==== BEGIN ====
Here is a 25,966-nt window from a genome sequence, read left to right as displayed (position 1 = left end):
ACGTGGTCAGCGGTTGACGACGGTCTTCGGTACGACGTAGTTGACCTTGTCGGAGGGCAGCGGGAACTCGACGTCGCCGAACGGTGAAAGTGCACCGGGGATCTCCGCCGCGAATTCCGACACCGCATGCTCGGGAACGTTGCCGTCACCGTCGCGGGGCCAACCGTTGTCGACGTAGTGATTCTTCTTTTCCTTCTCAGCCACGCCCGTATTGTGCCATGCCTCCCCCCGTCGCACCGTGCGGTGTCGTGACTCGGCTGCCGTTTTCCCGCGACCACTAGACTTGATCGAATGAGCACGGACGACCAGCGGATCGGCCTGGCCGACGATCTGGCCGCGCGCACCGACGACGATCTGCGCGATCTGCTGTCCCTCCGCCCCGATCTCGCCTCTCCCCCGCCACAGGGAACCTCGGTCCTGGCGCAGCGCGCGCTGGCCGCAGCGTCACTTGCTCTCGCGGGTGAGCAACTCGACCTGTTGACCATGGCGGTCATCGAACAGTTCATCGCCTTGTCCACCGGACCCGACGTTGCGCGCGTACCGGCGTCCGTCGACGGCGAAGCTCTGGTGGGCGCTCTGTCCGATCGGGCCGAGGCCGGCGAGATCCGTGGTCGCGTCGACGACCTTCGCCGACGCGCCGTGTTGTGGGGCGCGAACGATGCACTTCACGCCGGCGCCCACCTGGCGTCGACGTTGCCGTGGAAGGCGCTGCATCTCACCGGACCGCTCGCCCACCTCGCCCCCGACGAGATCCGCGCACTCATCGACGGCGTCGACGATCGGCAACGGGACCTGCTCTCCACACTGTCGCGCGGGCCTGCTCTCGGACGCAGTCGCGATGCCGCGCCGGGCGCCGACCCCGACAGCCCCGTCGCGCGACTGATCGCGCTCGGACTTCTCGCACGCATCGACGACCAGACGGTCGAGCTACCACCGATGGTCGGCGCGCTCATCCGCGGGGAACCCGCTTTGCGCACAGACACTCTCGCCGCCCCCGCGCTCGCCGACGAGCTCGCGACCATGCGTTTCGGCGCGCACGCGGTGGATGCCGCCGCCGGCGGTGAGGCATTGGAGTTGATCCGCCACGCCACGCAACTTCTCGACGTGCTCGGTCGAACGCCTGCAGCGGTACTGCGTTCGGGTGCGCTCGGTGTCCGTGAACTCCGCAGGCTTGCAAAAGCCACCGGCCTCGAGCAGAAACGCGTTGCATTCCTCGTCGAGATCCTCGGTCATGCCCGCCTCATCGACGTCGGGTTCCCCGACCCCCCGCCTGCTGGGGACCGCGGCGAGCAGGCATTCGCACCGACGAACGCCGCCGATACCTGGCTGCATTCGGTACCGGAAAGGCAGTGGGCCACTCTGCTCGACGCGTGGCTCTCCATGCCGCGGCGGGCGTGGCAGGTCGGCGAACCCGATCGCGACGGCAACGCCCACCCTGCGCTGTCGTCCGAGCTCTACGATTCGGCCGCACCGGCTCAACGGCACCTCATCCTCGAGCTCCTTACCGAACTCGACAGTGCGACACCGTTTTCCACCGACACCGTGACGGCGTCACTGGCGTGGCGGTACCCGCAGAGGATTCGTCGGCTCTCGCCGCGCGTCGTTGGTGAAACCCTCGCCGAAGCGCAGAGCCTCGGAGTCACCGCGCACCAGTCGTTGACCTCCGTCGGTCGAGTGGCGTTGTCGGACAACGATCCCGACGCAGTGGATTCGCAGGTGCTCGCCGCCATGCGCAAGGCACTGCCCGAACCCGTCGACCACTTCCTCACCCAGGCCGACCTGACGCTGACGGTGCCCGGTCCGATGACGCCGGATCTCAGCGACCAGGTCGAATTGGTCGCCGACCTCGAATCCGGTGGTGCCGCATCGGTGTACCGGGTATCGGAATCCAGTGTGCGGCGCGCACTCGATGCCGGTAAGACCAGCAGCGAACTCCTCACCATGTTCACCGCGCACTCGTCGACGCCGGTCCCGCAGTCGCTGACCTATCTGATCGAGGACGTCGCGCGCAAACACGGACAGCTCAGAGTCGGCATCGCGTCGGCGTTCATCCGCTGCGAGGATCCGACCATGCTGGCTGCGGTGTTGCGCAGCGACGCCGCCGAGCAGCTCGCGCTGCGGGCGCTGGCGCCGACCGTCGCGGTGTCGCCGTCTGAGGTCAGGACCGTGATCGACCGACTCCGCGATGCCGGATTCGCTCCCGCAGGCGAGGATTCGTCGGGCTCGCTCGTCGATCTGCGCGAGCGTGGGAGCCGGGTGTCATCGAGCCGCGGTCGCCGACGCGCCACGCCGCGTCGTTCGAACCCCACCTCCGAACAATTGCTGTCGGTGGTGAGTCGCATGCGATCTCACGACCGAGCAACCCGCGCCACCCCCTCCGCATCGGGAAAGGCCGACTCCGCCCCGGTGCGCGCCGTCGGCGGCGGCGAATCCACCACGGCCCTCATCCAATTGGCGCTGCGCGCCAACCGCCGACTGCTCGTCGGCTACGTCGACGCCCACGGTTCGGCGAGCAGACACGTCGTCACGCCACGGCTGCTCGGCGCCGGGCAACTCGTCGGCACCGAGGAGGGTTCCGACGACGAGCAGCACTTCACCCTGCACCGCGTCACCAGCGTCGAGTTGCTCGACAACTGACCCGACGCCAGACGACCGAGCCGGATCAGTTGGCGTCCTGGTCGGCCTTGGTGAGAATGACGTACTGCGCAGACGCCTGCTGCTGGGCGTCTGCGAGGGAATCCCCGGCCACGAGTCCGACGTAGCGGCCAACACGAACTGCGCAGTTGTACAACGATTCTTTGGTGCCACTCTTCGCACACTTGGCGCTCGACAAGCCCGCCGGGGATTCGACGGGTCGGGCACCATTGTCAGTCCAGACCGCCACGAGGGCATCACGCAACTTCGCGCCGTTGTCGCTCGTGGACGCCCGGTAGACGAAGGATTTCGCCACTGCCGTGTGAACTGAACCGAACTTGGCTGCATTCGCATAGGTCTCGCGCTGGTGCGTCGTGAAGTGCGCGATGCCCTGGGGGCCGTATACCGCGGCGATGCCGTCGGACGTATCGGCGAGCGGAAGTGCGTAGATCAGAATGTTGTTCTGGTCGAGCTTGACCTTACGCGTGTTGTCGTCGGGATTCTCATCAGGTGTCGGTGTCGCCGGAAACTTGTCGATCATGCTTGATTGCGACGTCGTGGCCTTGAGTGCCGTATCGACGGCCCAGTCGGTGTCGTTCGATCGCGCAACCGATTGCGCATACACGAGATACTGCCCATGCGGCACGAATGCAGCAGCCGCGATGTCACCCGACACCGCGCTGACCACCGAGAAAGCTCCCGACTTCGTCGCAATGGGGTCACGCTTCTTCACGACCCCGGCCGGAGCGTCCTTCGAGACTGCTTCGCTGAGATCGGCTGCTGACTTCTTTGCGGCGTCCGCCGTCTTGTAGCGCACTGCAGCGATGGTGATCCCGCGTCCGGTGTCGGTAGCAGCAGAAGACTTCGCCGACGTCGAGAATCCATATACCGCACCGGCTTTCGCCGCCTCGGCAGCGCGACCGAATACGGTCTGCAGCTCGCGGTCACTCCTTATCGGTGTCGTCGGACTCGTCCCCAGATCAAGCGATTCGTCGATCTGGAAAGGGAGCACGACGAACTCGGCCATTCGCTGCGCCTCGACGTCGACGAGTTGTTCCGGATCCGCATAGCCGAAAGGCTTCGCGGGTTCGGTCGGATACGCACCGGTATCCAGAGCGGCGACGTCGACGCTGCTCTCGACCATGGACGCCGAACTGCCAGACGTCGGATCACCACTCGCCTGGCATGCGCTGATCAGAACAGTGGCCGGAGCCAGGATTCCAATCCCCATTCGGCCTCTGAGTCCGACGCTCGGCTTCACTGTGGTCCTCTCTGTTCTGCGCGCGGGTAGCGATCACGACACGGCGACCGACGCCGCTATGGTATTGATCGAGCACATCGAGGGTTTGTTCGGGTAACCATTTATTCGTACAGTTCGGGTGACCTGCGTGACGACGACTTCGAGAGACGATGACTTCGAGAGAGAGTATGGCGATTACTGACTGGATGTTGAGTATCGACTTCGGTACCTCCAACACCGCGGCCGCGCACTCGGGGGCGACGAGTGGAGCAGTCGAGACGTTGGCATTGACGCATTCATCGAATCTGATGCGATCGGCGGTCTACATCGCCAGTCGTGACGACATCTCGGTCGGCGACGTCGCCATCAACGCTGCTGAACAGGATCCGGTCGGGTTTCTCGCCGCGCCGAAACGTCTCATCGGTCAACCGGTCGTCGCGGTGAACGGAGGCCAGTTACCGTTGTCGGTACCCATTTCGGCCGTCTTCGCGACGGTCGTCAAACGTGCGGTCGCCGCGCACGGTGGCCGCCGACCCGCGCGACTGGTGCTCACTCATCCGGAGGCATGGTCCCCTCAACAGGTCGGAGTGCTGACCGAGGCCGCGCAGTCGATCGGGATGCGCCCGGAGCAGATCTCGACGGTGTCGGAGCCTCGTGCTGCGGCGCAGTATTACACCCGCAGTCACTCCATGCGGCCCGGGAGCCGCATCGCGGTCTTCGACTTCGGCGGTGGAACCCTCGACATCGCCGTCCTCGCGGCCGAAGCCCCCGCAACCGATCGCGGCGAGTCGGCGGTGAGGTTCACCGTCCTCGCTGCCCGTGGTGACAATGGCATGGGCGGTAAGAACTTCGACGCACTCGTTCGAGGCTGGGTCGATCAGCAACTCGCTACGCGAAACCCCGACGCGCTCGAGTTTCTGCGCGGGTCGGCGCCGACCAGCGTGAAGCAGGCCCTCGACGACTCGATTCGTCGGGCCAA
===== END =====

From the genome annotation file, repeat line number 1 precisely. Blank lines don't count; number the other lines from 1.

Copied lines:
Here is a 25,966-nt window from a genome sequence, read left to right as displayed (position 1 = left end):